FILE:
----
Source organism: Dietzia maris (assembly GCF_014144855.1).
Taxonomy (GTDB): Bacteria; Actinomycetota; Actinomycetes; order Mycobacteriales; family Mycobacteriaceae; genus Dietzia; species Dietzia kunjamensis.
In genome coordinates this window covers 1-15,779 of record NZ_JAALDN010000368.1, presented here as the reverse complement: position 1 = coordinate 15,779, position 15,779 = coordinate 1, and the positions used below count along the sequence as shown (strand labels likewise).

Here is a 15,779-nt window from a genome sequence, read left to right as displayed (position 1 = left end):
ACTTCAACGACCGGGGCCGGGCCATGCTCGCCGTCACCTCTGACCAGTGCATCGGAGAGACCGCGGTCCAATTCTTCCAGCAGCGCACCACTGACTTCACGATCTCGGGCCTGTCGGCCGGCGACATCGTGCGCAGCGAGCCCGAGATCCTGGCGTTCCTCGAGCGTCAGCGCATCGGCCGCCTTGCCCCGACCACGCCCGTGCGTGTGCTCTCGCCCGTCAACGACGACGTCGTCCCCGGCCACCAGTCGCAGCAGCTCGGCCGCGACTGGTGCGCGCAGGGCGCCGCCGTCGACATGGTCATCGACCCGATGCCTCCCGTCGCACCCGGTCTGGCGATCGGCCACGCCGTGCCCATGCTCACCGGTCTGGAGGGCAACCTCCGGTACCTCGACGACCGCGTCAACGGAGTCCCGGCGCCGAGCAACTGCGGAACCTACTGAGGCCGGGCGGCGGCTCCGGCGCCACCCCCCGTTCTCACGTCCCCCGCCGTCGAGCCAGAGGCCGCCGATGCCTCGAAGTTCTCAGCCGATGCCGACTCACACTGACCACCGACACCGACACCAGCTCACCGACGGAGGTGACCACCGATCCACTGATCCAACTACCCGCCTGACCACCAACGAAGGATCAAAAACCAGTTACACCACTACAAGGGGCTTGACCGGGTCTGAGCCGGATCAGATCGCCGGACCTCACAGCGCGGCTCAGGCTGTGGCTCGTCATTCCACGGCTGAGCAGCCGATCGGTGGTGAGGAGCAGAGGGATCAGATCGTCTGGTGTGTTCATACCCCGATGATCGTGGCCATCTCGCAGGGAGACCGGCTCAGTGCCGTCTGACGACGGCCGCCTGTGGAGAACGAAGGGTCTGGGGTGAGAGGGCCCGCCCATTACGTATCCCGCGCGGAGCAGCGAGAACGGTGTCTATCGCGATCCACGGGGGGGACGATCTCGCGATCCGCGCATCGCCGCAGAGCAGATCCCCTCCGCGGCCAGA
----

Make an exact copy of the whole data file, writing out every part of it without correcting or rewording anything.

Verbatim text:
Source organism: Dietzia maris (assembly GCF_014144855.1).
Taxonomy (GTDB): Bacteria; Actinomycetota; Actinomycetes; order Mycobacteriales; family Mycobacteriaceae; genus Dietzia; species Dietzia kunjamensis.
In genome coordinates this window covers 1-15,779 of record NZ_JAALDN010000368.1, presented here as the reverse complement: position 1 = coordinate 15,779, position 15,779 = coordinate 1, and the positions used below count along the sequence as shown (strand labels likewise).

Here is a 15,779-nt window from a genome sequence, read left to right as displayed (position 1 = left end):
ACTTCAACGACCGGGGCCGGGCCATGCTCGCCGTCACCTCTGACCAGTGCATCGGAGAGACCGCGGTCCAATTCTTCCAGCAGCGCACCACTGACTTCACGATCTCGGGCCTGTCGGCCGGCGACATCGTGCGCAGCGAGCCCGAGATCCTGGCGTTCCTCGAGCGTCAGCGCATCGGCCGCCTTGCCCCGACCACGCCCGTGCGTGTGCTCTCGCCCGTCAACGACGACGTCGTCCCCGGCCACCAGTCGCAGCAGCTCGGCCGCGACTGGTGCGCGCAGGGCGCCGCCGTCGACATGGTCATCGACCCGATGCCTCCCGTCGCACCCGGTCTGGCGATCGGCCACGCCGTGCCCATGCTCACCGGTCTGGAGGGCAACCTCCGGTACCTCGACGACCGCGTCAACGGAGTCCCGGCGCCGAGCAACTGCGGAACCTACTGAGGCCGGGCGGCGGCTCCGGCGCCACCCCCCGTTCTCACGTCCCCCGCCGTCGAGCCAGAGGCCGCCGATGCCTCGAAGTTCTCAGCCGATGCCGACTCACACTGACCACCGACACCGACACCAGCTCACCGACGGAGGTGACCACCGATCCACTGATCCAACTACCCGCCTGACCACCAACGAAGGATCAAAAACCAGTTACACCACTACAAGGGGCTTGACCGGGTCTGAGCCGGATCAGATCGCCGGACCTCACAGCGCGGCTCAGGCTGTGGCTCGTCATTCCACGGCTGAGCAGCCGATCGGTGGTGAGGAGCAGAGGGATCAGATCGTCTGGTGTGTTCATACCCCGATGATCGTGGCCATCTCGCAGGGAGACCGGCTCAGTGCCGTCTGACGACGGCCGCCTGTGGAGAACGAAGGGTCTGGGGTGAGAGGGCCCGCCCATTACGTATCCCGCGCGGAGCAGCGAGAACGGTGTCTATCGCGATCCACGGGGGGGACGATCTCGCGATCCGCGCATCGCCGCAGAGCAGATCCCCTCCGCGGCCAGA